Make a hand written signature on your paper as you would on any formal letter. Once you’re satisfied with the results you use your camera to take a photo of your signature. Try to get as good light on it as possible.
There is a handfull of vector services online, but the one that I have had the most luck with is Vectorizer (This article is not sponsored or endorsed by Vectorizer).
You simply load your image up to their online vector editing tool and start tweaking. First you crop your image, then you set the model to “Drawing (Black and white)” , then you adjust the threshold so that the output image will have the signature in one colour and the background in the other. On the left side you see two Color wheels. Click the middle one that represents the collection of light colours and replace it with a completely white one and the same with the dark one to a completely black one.
Then you hit “Vectorize” and then “Download”. The result is a vector file of your signature. So why do you want a vector file you might ask? Well, a vector file is a bunch of coordinates. Coordinates scaled up and down will still be coordinates. Rendered into a raster graphic after rescaling will lead to a much better result than just scaling a raster in the first place. The next thing is that it is a really simple way to get a clean file/signature.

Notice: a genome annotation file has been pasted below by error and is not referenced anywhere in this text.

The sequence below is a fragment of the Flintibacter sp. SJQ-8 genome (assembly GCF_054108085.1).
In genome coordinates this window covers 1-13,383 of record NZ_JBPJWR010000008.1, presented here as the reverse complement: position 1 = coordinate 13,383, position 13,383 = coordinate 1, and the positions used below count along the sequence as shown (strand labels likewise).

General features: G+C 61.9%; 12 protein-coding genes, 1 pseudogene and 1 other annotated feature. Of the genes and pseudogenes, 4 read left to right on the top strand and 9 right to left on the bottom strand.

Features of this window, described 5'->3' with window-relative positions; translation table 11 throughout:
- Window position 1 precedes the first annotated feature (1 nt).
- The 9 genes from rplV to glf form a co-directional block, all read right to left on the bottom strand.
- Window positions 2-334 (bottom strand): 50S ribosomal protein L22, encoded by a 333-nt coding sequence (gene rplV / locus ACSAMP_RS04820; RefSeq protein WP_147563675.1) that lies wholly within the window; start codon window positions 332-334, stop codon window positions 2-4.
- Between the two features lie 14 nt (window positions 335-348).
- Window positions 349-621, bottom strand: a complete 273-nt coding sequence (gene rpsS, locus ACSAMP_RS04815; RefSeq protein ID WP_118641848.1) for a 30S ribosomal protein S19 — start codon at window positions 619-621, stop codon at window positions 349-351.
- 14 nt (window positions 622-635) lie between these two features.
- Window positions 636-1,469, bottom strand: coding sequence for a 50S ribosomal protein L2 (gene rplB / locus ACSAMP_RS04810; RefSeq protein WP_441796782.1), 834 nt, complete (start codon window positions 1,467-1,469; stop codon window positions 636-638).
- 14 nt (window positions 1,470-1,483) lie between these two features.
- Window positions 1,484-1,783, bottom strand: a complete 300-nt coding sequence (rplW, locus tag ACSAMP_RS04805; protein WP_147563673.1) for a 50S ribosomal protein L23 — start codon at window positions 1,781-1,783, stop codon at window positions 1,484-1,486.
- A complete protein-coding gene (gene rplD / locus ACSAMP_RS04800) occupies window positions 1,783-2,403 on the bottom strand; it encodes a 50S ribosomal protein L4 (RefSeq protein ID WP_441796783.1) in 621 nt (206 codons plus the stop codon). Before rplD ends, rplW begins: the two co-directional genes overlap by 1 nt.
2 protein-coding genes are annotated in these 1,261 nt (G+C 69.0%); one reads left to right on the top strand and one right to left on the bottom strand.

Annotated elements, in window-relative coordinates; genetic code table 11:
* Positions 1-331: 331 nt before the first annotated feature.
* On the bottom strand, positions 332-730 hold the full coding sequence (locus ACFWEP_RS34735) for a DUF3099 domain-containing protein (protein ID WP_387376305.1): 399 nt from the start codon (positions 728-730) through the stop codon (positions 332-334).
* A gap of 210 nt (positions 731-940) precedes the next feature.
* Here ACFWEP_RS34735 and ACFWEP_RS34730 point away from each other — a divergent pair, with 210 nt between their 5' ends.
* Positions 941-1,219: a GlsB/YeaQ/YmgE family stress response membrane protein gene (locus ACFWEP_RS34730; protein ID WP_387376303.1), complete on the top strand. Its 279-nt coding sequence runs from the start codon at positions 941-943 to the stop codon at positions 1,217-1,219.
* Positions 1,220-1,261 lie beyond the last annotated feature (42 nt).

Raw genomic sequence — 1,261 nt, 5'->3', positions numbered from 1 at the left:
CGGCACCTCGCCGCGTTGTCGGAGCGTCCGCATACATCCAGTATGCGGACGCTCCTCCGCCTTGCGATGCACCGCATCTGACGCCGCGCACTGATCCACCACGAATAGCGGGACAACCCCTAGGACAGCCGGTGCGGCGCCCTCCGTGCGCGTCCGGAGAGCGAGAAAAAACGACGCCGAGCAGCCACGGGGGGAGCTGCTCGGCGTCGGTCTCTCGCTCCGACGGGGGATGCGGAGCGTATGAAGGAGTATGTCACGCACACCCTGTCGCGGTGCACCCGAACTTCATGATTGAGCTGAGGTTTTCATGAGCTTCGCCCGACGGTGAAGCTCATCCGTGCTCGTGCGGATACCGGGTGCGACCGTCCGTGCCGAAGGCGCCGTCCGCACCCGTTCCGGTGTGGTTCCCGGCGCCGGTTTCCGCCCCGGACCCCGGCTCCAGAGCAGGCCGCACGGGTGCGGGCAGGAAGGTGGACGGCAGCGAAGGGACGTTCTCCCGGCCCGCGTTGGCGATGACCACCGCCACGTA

I prefer Photoshop, so where is where you can add this file to Photoshop and get a nice looking signature. You can add this file as a layer in most photo editing softwares supporting layers and vector graphics.
Norway is still affected by Corvid-19 and it is strongly advisable to stay at home or close to your home. Since we live on the countryside its possible to move around a bit, but not too far. My family live in a valley called Orkdal and the hills surrounding this valley is mostly covered in forest and farmland. One evening I was out biking and I came across this beautiful little area with some old trees and rocks. I always bring a camera with me, but my M100 was not capable of capturing all details in those trees.
A couple of days later I went up there again with my big camera (Canon 5Ds) and my 24-70mm lens. I’m really pleased with the result.
Back in 2016 I went on an expedition across the Greenlandic Icecap in a group of 11 people. I will remember this for as long as I live and luckily I have som fantastic images from the expedition as well.
I keep coming back to one specific waterfall close to where I live. Its not the biggest one, but it keeps changing based weather conditions. I often find new aspects of the waterfall. And for some reason I have not posted this image on this page.
Negative space is a effect used to strengthen elements in the frame. You don’t need to use just one colour, but the image above is a typical example where the lack of details in the mist actually draws attention to the two trees.